"We just use existing signals all around us," Shyam Gollakota, an assistant professor of computer science and engineering at the University of Washington in Seattle, explained to NBC News.
He and colleagues built a proof-of-concept system consisting of credit-card-size electronic devices that use antennas to detect, harness and reflect a TV signal, which is then picked up by similar devices.
Since TV signals are reflected off buildings, cars, trees and everything else in a city as it travels from a transmission tower to a TV set, the extra reflection doesn't degrade the signal. "Our reflection is yet just another reflection," Gollakota said.
The prototype devices communicate with each other over a distance of several feet. They flash little LED lights when they receive a signal from another device.
The applications of the technology are limitless: a keychain that sends out a text message to its owner's mobile phone when it falls out of a pocket, for instance; or an array of pad-like sensors embedded in a roof that relay a message to a homeowner when a water leak is detected.
Multi-platform home automation hub Revolv has gone up for preorder, offering a $299 way to harness your Sonos, Hue lighting, Yale automatic locks, and more, all from a single app. The smart home base-station – previously known as Mobiplug – packs a total of seven radios so as to communicate with a broad variety of popular remote-control kit, with support for automated macro routines based on your location, the current time, and more.
Currently, while streaming music systems like Sonos and wireless multi-color LED lighting systems like Philips Hue offer a more cost-effective way to get smart home functionality that might once have cost many thousands of dollars, there’s no unified way to control them all. Instead, users generally end up with multiple individual apps, each suited to one platform but not any others.
Revolv aims to address that, by bridging the connectivity of multiple platforms into a single base station. According to the company, setup is effectively automatic once you’ve plugged it into a power supply: the hub scans first for the home WiFi network, then for any compatible devices, associating itself with them instantly if possible or, if not, with a simple “push button discovery” system.
Shout it from the mountain top: home automation is reaching new heights -- 26,906 feet, to be exact.
The climb Cho Oyu and the subsequent demonstration -- officially titled the "Z-Wave Himalayan Expedition by Kwikset®" -- will be performed by named Mariusz Malkowski, a 40-year-old technical services manager at Sigma Designs, a member of the 200-member Z-Wave Alliance. Malkowski has climbed world-class mountains on four continents, many of them by himself. Using no supplemental oxygen, Malkowski is scheduled to begin his ascent on September 10 and will conclude his descent on or around October 6.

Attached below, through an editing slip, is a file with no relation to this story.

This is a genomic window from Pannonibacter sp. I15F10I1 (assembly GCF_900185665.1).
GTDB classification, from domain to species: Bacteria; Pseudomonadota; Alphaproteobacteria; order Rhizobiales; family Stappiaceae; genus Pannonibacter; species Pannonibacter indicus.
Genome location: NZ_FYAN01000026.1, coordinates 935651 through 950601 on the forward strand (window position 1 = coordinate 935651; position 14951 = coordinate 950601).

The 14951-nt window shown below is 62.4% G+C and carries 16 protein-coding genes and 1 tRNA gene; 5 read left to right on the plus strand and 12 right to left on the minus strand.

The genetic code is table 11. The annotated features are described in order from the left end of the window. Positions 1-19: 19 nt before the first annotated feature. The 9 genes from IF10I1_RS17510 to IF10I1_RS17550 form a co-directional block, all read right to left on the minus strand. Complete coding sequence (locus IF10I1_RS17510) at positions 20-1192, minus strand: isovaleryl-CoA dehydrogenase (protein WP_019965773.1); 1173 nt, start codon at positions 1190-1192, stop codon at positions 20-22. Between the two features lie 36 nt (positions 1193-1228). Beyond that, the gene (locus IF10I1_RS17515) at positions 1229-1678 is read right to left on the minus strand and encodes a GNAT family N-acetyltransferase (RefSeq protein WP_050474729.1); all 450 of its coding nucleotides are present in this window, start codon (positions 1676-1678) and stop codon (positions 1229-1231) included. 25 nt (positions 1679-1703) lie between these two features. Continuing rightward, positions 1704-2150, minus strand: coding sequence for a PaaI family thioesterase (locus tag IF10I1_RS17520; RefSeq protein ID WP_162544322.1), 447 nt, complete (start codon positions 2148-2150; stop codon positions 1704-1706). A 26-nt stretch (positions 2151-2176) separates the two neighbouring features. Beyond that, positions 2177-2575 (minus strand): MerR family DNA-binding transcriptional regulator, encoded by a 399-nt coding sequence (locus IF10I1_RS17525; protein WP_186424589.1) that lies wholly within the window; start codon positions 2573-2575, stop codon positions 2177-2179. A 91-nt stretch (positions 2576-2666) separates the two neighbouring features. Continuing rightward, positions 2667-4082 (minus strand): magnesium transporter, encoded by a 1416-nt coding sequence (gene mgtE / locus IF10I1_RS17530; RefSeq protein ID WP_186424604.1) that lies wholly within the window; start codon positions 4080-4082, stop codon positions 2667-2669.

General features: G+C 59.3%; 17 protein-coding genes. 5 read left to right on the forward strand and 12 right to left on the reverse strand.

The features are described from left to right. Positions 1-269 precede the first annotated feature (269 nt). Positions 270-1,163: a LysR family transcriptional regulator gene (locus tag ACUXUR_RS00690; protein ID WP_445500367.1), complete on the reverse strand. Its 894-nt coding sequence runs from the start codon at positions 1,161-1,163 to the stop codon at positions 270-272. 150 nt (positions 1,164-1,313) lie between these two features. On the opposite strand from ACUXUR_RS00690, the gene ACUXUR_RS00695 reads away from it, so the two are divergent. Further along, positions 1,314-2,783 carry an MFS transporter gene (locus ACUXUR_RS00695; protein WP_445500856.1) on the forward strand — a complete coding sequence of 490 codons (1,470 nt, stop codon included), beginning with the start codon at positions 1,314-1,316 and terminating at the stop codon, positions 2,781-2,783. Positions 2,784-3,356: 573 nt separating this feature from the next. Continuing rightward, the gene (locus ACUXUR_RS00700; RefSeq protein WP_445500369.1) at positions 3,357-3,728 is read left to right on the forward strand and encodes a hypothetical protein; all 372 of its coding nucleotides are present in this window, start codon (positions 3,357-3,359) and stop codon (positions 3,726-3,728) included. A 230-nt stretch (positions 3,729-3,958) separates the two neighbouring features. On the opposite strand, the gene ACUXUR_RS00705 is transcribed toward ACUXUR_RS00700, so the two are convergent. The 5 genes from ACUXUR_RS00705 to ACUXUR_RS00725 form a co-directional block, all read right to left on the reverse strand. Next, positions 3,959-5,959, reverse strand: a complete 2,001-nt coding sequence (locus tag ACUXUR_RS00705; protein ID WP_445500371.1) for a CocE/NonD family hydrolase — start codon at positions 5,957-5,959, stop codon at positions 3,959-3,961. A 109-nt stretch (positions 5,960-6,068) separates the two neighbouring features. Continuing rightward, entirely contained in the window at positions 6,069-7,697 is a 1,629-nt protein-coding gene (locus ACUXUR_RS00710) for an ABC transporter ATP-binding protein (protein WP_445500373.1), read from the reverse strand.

Using only his smartphone, Malkowski will control various home automation scenes set up in the Z-Wave booth at the CEDIA Expo in Denver (CEDIA is the leading tradeshow in the residential electronic systems industry). Scenes will include locking and unlocking a Kwikset SmartCode™ Deadbolt Lock with Home Connect™ Technology and adjusting temperature on his Remotec Thermostat, as well as controlling other Z-Wave Devices. The purpose is to show end-users the dependability of Z-Wave technology, as well as highlighting the overall benefits of home automation.
I’m talking, of course, about the holy grail of the living room: the home theater.
I’m here now to pass this knowledge on to you. Although a lot has changed since I slogged through miserable shifts, pretending I actually like talking to strangers, a lot of the basic tenants still hold true. Think of this as a survival guide; you’re going to want to do your own research and ask your own questions, but what follows are some very important considerations and points of understanding. By the time you’re finished reading this, you should have a better sense of what to look for while shopping around; at the very least, you’ll understand what “contrast ratio” means.
Don't pay attention to contrast ratio:
Shares of Control4 Corp., a Salt Lake City-based company that provides home automation systems, made their trading debut on the Nasdaq stock market Friday morning.